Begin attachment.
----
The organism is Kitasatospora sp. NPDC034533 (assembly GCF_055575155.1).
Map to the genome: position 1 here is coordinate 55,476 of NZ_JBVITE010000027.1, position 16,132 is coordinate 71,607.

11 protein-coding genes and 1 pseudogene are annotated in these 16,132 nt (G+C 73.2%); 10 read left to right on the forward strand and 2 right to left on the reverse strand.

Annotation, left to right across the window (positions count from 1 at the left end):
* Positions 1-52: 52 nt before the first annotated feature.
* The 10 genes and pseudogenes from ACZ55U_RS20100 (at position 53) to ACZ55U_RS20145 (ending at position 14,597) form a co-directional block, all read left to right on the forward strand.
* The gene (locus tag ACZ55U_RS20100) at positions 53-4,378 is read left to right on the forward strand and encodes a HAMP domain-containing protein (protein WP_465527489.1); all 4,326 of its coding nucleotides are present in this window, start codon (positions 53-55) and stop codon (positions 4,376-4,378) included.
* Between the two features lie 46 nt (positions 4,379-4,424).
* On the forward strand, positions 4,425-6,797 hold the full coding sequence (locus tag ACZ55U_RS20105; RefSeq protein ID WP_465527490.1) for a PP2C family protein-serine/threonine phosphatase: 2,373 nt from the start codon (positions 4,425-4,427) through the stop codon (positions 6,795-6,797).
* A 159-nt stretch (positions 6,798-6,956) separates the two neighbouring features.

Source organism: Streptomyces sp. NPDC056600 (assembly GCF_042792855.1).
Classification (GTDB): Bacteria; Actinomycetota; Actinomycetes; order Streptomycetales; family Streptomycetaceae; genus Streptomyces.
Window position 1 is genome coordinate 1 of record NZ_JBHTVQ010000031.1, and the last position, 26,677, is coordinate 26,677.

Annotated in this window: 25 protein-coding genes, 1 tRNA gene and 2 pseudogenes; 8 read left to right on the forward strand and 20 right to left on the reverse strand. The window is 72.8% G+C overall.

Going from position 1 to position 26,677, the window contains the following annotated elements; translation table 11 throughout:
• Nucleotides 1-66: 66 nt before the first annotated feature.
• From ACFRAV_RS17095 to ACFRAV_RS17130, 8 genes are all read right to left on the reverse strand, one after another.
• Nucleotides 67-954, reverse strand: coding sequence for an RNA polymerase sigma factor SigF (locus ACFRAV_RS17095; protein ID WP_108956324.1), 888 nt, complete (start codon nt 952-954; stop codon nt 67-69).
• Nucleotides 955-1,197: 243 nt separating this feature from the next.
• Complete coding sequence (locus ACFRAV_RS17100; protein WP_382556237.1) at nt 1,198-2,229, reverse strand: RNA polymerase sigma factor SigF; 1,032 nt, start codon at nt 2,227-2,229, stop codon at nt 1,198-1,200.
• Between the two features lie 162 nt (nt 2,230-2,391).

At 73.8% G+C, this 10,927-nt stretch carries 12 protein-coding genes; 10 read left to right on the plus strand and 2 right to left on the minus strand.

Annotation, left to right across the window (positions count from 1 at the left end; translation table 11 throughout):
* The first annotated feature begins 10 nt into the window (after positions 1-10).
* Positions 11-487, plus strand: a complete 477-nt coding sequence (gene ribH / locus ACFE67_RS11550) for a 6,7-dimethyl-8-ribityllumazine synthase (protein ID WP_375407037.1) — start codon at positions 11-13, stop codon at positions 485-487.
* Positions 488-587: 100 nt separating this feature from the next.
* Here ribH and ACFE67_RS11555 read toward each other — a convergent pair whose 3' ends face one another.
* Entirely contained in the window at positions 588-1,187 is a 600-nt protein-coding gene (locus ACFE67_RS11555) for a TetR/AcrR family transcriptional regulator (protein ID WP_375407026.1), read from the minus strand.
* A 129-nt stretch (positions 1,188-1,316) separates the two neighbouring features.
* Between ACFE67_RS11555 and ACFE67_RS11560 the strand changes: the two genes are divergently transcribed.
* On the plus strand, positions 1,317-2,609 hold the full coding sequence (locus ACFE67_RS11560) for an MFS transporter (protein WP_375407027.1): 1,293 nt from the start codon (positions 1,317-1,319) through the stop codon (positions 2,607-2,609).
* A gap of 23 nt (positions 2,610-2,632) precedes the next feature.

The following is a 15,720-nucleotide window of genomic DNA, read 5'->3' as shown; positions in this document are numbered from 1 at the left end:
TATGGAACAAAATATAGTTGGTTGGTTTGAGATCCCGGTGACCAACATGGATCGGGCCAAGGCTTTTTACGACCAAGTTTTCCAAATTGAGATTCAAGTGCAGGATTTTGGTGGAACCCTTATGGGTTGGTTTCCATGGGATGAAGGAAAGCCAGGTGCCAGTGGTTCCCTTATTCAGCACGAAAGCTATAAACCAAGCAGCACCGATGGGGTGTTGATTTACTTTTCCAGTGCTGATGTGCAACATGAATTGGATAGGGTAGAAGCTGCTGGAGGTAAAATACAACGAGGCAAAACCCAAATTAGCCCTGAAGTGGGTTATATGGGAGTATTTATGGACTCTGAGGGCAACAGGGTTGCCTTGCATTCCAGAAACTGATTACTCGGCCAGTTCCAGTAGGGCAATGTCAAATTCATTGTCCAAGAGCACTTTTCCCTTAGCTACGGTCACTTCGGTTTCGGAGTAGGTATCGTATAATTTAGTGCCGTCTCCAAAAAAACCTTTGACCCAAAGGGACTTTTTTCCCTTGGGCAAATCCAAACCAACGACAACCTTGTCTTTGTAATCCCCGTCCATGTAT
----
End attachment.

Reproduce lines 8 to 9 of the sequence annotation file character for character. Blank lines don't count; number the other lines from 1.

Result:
* Between the two features lie 46 nt (positions 4,379-4,424).
* On the forward strand, positions 4,425-6,797 hold the full coding sequence (locus tag ACZ55U_RS20105; RefSeq protein ID WP_465527490.1) for a PP2C family protein-serine/threonine phosphatase: 2,373 nt from the start codon (positions 4,425-4,427) through the stop codon (positions 6,795-6,797).